TOKYO — North Korea test-fired a volley of missiles into the sea Friday and warned that it might stop disabling its nuclear facilities unless the United States drops its demands for more details about the North's nuclear arsenal.
The missile launch and the combative warning — which accused the Bush administration of "persistently trying to cook up fictions" — came one day after the North expelled 11 South Korean officials from an industrial park north of the border that separates the two Koreas.
The White House called the missile tests "not constructive" and said North Korea should "refrain from testing missiles," Reuters news service reported. But South Korea played down the missile firings, characterizing them as part of a routine military exercise. "We believe the North does not want a deterioration of relations between South and North," a government spokesman said.
The three truculent actions in two days suggest that North Korean leader Kim Jong Il, after a relatively placid stretch of cooperative diplomacy, is increasingly peeved by demands from the United States and South Korea.
The Bush administration is refusing to lift diplomatic sanctions against the North until it explains its suspected uranium enrichment program and details any efforts to sell nuclear technology to Syria or other countries.
North Korea reiterated on Friday that it has "never enriched uranium nor rendered cooperation to any other country."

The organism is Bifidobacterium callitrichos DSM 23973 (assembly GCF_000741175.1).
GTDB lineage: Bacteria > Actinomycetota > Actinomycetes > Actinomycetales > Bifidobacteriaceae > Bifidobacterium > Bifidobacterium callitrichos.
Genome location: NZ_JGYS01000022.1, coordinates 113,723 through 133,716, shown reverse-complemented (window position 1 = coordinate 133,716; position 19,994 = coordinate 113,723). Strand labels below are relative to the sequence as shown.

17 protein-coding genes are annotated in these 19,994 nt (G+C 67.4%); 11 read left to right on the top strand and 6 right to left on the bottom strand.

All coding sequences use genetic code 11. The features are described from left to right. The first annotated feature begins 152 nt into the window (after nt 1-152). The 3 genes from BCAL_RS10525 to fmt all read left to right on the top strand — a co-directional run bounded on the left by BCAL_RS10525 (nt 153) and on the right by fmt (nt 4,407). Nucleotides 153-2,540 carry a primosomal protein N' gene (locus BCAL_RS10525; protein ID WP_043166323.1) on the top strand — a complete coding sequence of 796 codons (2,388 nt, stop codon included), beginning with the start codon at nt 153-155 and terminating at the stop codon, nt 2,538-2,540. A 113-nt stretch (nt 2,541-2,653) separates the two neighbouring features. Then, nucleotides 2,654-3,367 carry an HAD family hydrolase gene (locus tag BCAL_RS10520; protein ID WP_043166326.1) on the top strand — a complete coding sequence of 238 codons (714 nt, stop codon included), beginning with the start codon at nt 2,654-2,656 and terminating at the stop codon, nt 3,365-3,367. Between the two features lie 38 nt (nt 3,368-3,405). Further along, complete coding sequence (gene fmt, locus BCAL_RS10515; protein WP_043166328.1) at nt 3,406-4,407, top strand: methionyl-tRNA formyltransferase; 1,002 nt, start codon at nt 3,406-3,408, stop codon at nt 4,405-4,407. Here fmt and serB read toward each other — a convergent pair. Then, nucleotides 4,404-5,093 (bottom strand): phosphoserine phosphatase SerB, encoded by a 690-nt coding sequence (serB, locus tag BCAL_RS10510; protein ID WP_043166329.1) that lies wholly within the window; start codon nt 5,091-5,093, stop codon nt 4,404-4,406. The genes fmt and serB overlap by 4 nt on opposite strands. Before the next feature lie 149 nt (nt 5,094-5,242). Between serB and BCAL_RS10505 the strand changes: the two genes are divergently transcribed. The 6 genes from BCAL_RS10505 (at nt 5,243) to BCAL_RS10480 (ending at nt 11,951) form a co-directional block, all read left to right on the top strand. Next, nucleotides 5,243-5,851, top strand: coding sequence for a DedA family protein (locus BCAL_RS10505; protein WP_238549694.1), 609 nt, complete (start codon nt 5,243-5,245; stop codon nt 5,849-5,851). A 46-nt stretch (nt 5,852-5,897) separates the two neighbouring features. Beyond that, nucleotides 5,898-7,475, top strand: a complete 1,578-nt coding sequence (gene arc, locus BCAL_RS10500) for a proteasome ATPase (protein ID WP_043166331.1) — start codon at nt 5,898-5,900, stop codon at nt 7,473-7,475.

South Korea's new president, Lee Myung Bak, who was sworn in last month, is taking a much tougher line than his predecessors in dealing with the North.
Lee's government has said it will condition food aid and economic assistance on human rights and on timely dismantlement of the North's nuclear program.
Kim's government is facing dire food shortages due to weather-related crop failures, the soaring world price of food and declines in aid from South Korea, China and the U.N. World Food Program. The shortages are expected to reach their peak late this summer.
The World Food Program has warned that the North this summer will have about 25 percent less food than it needs to feed the country's 23-million people.
The North insisted in Friday's statement that it has submitted paperwork that fulfills all its obligations under the agreement.
The Bush administration has said North Korea has, in fact, disabled much of its primary nuclear facility, a plutonium plant at Yongbyon.
But it says that the North has failed to explain the extent of a different bombmaking process — uranium enrichment — and has refused to talk about whether it has shared nuclear technology with other countries, including Syria.